After five years with an infinitely troublesome, but fun to drive Saxo VTS, I was looking seriously at a Clio 182 Cup, but had reservations about the build quality and reliability. Two friends who had (admittedly older) Clio 172's were thoroughly disgusted with the quality and faults of their cars, and backup from Renault UK, so despite the Clio's very impressive driving characteristics, I was reluctant to hand over the cash. When the ST was announced I decided to hold off and try one, and I'm very pleased I did.
Let's get one thing out of the way. The ST is not as quick off the mark as the Clio. The Renault's engine is an absolute screamer and goes like a missile when you give it its head. The Fiesta's is a bit lazier and more midrange orientated. That's not to say it isn't quick or won't rev - far from it, but the Clio definitely has the edge. On the flip side, the ST feels just as quick if not quicker than the Clio below 5,000 RPM which let's face it is more useful in day to day driving.
In all other respects however, and after nearly 5,000 miles of use, I cannot fault the ST. The handling is brilliant - proper old school hot hatch stuff with a bit of lift off oversteer always available, lovely, quick geared and perfectly weighted steering that is full of feel, and a general "thrash the living daylights out of me" feel as soon as you slip behind the wheel. After the Focus' 6 year reign as the drivers car of its class, it would have been little short of criminal for Ford to have screwed up here.
Like most Fords, the driving position is very natural (something again I couldn't really get on with in the Clio) and it has lovely Recaro style seats which are snug and firm, but very comfortable. The dash plastics and build quality wouldn't disgrace a car of twice this price, and coming from the flimsy Saxo, it feels like a substantially better piece of engineering all round.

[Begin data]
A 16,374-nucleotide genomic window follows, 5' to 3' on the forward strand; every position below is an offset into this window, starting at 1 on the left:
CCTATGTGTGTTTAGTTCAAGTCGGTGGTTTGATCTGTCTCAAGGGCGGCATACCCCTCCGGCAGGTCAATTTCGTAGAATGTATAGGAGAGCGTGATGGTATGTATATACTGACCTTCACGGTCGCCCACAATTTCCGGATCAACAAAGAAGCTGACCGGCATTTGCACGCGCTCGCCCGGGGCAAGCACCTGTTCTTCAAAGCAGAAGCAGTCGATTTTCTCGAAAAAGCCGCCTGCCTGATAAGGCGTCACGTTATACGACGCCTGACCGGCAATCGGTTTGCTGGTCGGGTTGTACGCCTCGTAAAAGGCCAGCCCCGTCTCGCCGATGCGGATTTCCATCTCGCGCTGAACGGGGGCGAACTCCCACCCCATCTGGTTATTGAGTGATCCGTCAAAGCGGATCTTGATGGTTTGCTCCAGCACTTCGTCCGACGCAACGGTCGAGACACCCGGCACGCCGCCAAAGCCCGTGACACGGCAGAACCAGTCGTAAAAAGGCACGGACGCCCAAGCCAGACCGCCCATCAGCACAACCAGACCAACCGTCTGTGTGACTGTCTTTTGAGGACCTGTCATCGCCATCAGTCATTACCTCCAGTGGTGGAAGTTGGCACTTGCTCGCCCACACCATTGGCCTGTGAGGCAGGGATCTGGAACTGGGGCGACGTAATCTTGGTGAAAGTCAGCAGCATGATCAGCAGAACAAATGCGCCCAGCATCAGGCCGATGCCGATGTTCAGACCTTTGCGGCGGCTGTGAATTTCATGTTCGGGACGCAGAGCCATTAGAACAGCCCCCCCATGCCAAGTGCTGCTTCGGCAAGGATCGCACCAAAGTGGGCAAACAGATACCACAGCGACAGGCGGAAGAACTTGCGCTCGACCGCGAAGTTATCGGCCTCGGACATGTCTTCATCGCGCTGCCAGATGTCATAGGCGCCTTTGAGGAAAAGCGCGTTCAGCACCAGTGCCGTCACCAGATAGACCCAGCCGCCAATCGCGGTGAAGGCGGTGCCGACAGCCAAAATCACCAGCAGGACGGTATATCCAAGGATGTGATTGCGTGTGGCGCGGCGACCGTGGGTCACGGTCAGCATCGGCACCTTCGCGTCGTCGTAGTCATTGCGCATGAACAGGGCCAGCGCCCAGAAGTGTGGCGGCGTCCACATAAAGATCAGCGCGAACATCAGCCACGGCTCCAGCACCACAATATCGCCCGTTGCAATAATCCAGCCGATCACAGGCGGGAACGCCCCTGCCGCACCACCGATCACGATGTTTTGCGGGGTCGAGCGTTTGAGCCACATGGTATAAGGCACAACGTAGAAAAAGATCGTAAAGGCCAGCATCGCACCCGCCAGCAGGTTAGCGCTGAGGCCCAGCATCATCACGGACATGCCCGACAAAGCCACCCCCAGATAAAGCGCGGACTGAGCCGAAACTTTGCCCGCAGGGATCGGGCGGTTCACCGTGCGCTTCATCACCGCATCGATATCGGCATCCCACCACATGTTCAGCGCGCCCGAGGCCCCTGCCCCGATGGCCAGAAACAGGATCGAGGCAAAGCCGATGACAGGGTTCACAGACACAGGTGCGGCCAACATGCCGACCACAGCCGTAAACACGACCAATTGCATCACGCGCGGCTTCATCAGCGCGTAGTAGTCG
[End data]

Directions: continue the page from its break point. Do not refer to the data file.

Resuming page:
The engine was very tight when new, and my car felt substantially less responsive than the 1500 mile demonstrator I tried. However, patience and restraint for 1,000 miles (my choice, not the manufacturers) paid off and now it flies. The engine is a little coarse at high revs, and there is quite a lot of intrusion when you're working it hard, but they've engineered in just the right amount of induction roar and tailpipe noise to give it a purposeful quality. It's not as sweet as the Clio's unit, but I like the fact that you can hear it working. Too many modern cars are silenced to the point of blandness.
Reliability has so far been impeccable, and to be honest I would expect nothing else at this age and mileage. The 2.0 Zetec engine is well proven, and I know several Mondeos and Focuses with this engine that have blitzed 150,000 miles without a single mechanical hiccup. It used a bit of oil in the first 2,000 miles, but this has settled nicely. I last topped it up at 3,200 miles and it's still over half way to max on the dipstick. The car gets driven hard (it just begs for it) so that's quite acceptable for me.
It's too early to comment on dealers as the car hasn't needed any attention yet. My brother-in-law runs a company Focus and uses a local dealer which he recommends, so hopefully they will be OK. The other good thing with Ford ownership is having three dealers within a 15 mile radius of my house.
So to summarise, it's a fast, fun, slightly coarse rocketship which really feels like it's been set up by people who care about driving. It's well made, reliable (so far touch wood) and comfortable enough to use daily without discomfort. Power junkies will buy the Clio for its insane engine, but as a package, and to own and pay for out of your own pocket, I would argue this is the better car. As for performance, bear in mind that German magazine Auto Bild got this car around the infamous Nurburgring Nordschleife just a tenth of a second slower than the more powerful 182.
I only use it on the road anyway, and so far I'm chuffed to bits.